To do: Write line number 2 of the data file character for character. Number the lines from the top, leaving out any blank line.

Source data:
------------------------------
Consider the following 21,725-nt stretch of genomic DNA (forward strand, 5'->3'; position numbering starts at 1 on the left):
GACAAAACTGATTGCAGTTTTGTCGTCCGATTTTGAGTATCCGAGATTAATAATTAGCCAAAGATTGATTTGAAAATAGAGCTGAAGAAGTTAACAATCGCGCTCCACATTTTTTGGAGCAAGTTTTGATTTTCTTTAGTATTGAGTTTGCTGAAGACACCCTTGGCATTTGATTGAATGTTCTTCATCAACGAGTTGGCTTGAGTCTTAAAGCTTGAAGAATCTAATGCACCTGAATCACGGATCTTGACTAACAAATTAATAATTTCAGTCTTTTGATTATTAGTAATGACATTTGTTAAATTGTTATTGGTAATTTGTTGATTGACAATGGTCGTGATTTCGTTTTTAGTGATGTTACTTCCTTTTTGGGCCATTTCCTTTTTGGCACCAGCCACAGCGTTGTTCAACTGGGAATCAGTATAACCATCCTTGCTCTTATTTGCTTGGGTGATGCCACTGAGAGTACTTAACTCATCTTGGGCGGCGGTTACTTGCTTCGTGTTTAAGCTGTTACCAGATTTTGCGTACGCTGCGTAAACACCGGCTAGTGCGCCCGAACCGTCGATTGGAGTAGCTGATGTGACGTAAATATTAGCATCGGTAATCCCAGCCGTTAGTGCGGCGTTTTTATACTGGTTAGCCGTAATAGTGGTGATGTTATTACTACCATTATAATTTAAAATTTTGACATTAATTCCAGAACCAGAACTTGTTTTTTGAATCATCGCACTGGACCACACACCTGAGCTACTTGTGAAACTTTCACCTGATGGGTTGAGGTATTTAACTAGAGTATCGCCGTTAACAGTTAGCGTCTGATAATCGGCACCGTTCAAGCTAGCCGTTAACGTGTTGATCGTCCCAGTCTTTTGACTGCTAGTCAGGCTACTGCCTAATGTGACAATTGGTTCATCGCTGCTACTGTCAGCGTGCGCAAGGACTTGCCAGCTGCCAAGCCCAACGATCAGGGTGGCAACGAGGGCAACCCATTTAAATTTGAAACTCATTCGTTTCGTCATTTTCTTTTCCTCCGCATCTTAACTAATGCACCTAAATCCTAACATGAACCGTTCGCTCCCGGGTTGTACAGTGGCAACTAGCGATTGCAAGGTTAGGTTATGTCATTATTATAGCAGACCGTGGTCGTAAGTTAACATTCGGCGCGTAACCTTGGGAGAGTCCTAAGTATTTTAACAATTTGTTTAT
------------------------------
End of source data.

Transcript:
GACAAAACTGATTGCAGTTTTGTCGTCCGATTTTGAGTATCCGAGATTAATAATTAGCCAAAGATTGATTTGAAAATAGAGCTGAAGAAGTTAACAATCGCGCTCCACATTTTTTGGAGCAAGTTTTGATTTTCTTTAGTATTGAGTTTGCTGAAGACACCCTTGGCATTTGATTGAATGTTCTTCATCAACGAGTTGGCTTGAGTCTTAAAGCTTGAAGAATCTAATGCACCTGAATCACGGATCTTGACTAACAAATTAATAATTTCAGTCTTTTGATTATTAGTAATGACATTTGTTAAATTGTTATTGGTAATTTGTTGATTGACAATGGTCGTGATTTCGTTTTTAGTGATGTTACTTCCTTTTTGGGCCATTTCCTTTTTGGCACCAGCCACAGCGTTGTTCAACTGGGAATCAGTATAACCATCCTTGCTCTTATTTGCTTGGGTGATGCCACTGAGAGTACTTAACTCATCTTGGGCGGCGGTTACTTGCTTCGTGTTTAAGCTGTTACCAGATTTTGCGTACGCTGCGTAAACACCGGCTAGTGCGCCCGAACCGTCGATTGGAGTAGCTGATGTGACGTAAATATTAGCATCGGTAATCCCAGCCGTTAGTGCGGCGTTTTTATACTGGTTAGCCGTAATAGTGGTGATGTTATTACTACCATTATAATTTAAAATTTTGACATTAATTCCAGAACCAGAACTTGTTTTTTGAATCATCGCACTGGACCACACACCTGAGCTACTTGTGAAACTTTCACCTGATGGGTTGAGGTATTTAACTAGAGTATCGCCGTTAACAGTTAGCGTCTGATAATCGGCACCGTTCAAGCTAGCCGTTAACGTGTTGATCGTCCCAGTCTTTTGACTGCTAGTCAGGCTACTGCCTAATGTGACAATTGGTTCATCGCTGCTACTGTCAGCGTGCGCAAGGACTTGCCAGCTGCCAAGCCCAACGATCAGGGTGGCAACGAGGGCAACCCATTTAAATTTGAAACTCATTCGTTTCGTCATTTTCTTTTCCTCCGCATCTTAACTAATGCACCTAAATCCTAACATGAACCGTTCGCTCCCGGGTTGTACAGTGGCAACTAGCGATTGCAAGGTTAGGTTATGTCATTATTATAGCAGACCGTGGTCGTAAGTTAACATTCGGCGCGTAACCTTGGGAGAGTCCTAAGTATTTTAACAATTTGTTTAT